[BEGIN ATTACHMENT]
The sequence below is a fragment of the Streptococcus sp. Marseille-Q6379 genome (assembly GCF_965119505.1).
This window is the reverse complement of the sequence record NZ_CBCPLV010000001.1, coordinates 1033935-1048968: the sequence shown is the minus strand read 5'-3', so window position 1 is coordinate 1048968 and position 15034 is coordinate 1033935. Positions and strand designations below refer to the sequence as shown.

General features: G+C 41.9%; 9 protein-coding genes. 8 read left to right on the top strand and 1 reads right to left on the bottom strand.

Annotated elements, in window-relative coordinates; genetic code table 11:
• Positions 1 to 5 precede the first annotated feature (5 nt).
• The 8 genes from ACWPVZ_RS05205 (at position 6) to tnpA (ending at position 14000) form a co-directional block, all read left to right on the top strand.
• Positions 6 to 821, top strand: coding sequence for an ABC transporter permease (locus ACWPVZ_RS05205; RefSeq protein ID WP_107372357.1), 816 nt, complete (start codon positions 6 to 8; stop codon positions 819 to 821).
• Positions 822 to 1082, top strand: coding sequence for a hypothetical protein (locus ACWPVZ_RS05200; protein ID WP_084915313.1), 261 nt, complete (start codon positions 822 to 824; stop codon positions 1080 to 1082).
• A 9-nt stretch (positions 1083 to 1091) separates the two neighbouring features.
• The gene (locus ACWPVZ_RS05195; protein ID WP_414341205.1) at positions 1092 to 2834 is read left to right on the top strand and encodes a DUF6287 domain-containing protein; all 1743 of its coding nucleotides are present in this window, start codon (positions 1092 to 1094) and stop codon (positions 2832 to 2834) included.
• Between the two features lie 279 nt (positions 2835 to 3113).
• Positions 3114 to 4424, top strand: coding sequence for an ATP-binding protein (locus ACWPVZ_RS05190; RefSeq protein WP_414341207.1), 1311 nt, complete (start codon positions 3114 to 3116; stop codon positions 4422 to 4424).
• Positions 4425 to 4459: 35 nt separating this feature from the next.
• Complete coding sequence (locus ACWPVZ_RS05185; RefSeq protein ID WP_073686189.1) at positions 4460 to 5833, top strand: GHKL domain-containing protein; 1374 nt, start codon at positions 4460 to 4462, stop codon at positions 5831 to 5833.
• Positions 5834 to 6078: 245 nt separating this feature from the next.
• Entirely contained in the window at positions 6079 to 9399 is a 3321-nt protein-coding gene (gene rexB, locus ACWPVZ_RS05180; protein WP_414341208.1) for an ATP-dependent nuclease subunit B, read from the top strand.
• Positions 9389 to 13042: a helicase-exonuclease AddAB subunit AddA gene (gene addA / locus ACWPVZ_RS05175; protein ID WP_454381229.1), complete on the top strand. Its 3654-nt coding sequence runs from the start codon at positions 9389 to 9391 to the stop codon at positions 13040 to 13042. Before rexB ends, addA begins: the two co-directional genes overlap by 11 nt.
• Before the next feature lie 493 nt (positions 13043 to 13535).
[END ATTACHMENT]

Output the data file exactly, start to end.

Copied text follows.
The sequence below is a fragment of the Streptococcus sp. Marseille-Q6379 genome (assembly GCF_965119505.1).
This window is the reverse complement of the sequence record NZ_CBCPLV010000001.1, coordinates 1033935-1048968: the sequence shown is the minus strand read 5'-3', so window position 1 is coordinate 1048968 and position 15034 is coordinate 1033935. Positions and strand designations below refer to the sequence as shown.

General features: G+C 41.9%; 9 protein-coding genes. 8 read left to right on the top strand and 1 reads right to left on the bottom strand.

Annotated elements, in window-relative coordinates; genetic code table 11:
• Positions 1 to 5 precede the first annotated feature (5 nt).
• The 8 genes from ACWPVZ_RS05205 (at position 6) to tnpA (ending at position 14000) form a co-directional block, all read left to right on the top strand.
• Positions 6 to 821, top strand: coding sequence for an ABC transporter permease (locus ACWPVZ_RS05205; RefSeq protein ID WP_107372357.1), 816 nt, complete (start codon positions 6 to 8; stop codon positions 819 to 821).
• Positions 822 to 1082, top strand: coding sequence for a hypothetical protein (locus ACWPVZ_RS05200; protein ID WP_084915313.1), 261 nt, complete (start codon positions 822 to 824; stop codon positions 1080 to 1082).
• A 9-nt stretch (positions 1083 to 1091) separates the two neighbouring features.
• The gene (locus ACWPVZ_RS05195; protein ID WP_414341205.1) at positions 1092 to 2834 is read left to right on the top strand and encodes a DUF6287 domain-containing protein; all 1743 of its coding nucleotides are present in this window, start codon (positions 1092 to 1094) and stop codon (positions 2832 to 2834) included.
• Between the two features lie 279 nt (positions 2835 to 3113).
• Positions 3114 to 4424, top strand: coding sequence for an ATP-binding protein (locus ACWPVZ_RS05190; RefSeq protein WP_414341207.1), 1311 nt, complete (start codon positions 3114 to 3116; stop codon positions 4422 to 4424).
• Positions 4425 to 4459: 35 nt separating this feature from the next.
• Complete coding sequence (locus ACWPVZ_RS05185; RefSeq protein ID WP_073686189.1) at positions 4460 to 5833, top strand: GHKL domain-containing protein; 1374 nt, start codon at positions 4460 to 4462, stop codon at positions 5831 to 5833.
• Positions 5834 to 6078: 245 nt separating this feature from the next.
• Entirely contained in the window at positions 6079 to 9399 is a 3321-nt protein-coding gene (gene rexB, locus ACWPVZ_RS05180; protein WP_414341208.1) for an ATP-dependent nuclease subunit B, read from the top strand.
• Positions 9389 to 13042: a helicase-exonuclease AddAB subunit AddA gene (gene addA / locus ACWPVZ_RS05175; protein ID WP_454381229.1), complete on the top strand. Its 3654-nt coding sequence runs from the start codon at positions 9389 to 9391 to the stop codon at positions 13040 to 13042. Before rexB ends, addA begins: the two co-directional genes overlap by 11 nt.
• Before the next feature lie 493 nt (positions 13043 to 13535).